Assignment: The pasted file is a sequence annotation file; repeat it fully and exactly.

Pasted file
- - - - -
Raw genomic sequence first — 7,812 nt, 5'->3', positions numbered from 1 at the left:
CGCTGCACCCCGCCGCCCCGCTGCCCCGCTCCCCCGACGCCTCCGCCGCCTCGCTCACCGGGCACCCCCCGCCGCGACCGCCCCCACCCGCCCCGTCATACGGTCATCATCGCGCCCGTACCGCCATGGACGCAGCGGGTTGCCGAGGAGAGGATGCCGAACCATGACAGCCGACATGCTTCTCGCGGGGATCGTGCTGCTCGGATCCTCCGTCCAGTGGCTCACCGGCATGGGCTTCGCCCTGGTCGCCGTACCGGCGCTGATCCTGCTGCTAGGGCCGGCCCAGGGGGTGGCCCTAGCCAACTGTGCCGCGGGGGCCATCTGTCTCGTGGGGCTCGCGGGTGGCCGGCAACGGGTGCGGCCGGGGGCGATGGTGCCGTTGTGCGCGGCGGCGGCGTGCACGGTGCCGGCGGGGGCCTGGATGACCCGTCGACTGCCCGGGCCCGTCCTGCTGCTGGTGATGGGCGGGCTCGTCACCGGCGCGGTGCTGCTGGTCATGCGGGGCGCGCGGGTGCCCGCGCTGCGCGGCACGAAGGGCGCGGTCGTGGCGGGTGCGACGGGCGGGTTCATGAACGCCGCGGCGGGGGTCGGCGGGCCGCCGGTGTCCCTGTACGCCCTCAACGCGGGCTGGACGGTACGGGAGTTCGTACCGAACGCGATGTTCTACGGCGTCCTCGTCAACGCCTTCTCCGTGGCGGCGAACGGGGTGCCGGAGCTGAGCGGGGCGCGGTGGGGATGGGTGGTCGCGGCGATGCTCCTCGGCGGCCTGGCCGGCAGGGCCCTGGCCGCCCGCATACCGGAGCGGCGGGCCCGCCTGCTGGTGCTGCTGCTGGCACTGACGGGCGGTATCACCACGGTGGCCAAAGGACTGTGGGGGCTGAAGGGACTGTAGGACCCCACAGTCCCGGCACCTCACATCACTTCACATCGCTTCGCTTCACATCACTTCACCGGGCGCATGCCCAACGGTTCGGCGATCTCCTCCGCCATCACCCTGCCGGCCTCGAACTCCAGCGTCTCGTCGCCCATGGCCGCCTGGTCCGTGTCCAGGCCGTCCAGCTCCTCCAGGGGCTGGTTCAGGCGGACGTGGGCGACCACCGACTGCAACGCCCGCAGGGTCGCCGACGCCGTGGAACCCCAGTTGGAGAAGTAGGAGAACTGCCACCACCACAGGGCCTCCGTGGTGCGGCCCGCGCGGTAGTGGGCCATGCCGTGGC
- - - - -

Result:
Raw genomic sequence first — 7,812 nt, 5'->3', positions numbered from 1 at the left:
CGCTGCACCCCGCCGCCCCGCTGCCCCGCTCCCCCGACGCCTCCGCCGCCTCGCTCACCGGGCACCCCCCGCCGCGACCGCCCCCACCCGCCCCGTCATACGGTCATCATCGCGCCCGTACCGCCATGGACGCAGCGGGTTGCCGAGGAGAGGATGCCGAACCATGACAGCCGACATGCTTCTCGCGGGGATCGTGCTGCTCGGATCCTCCGTCCAGTGGCTCACCGGCATGGGCTTCGCCCTGGTCGCCGTACCGGCGCTGATCCTGCTGCTAGGGCCGGCCCAGGGGGTGGCCCTAGCCAACTGTGCCGCGGGGGCCATCTGTCTCGTGGGGCTCGCGGGTGGCCGGCAACGGGTGCGGCCGGGGGCGATGGTGCCGTTGTGCGCGGCGGCGGCGTGCACGGTGCCGGCGGGGGCCTGGATGACCCGTCGACTGCCCGGGCCCGTCCTGCTGCTGGTGATGGGCGGGCTCGTCACCGGCGCGGTGCTGCTGGTCATGCGGGGCGCGCGGGTGCCCGCGCTGCGCGGCACGAAGGGCGCGGTCGTGGCGGGTGCGACGGGCGGGTTCATGAACGCCGCGGCGGGGGTCGGCGGGCCGCCGGTGTCCCTGTACGCCCTCAACGCGGGCTGGACGGTACGGGAGTTCGTACCGAACGCGATGTTCTACGGCGTCCTCGTCAACGCCTTCTCCGTGGCGGCGAACGGGGTGCCGGAGCTGAGCGGGGCGCGGTGGGGATGGGTGGTCGCGGCGATGCTCCTCGGCGGCCTGGCCGGCAGGGCCCTGGCCGCCCGCATACCGGAGCGGCGGGCCCGCCTGCTGGTGCTGCTGCTGGCACTGACGGGCGGTATCACCACGGTGGCCAAAGGACTGTGGGGGCTGAAGGGACTGTAGGACCCCACAGTCCCGGCACCTCACATCACTTCACATCGCTTCGCTTCACATCACTTCACCGGGCGCATGCCCAACGGTTCGGCGATCTCCTCCGCCATCACCCTGCCGGCCTCGAACTCCAGCGTCTCGTCGCCCATGGCCGCCTGGTCCGTGTCCAGGCCGTCCAGCTCCTCCAGGGGCTGGTTCAGGCGGACGTGGGCGACCACCGACTGCAACGCCCGCAGGGTCGCCGACGCCGTGGAACCCCAGTTGGAGAAGTAGGAGAACTGCCACCACCACAGGGCCTCCGTGGTGCGGCCCGCGCGGTAGTGGGCCATGCCGTGGC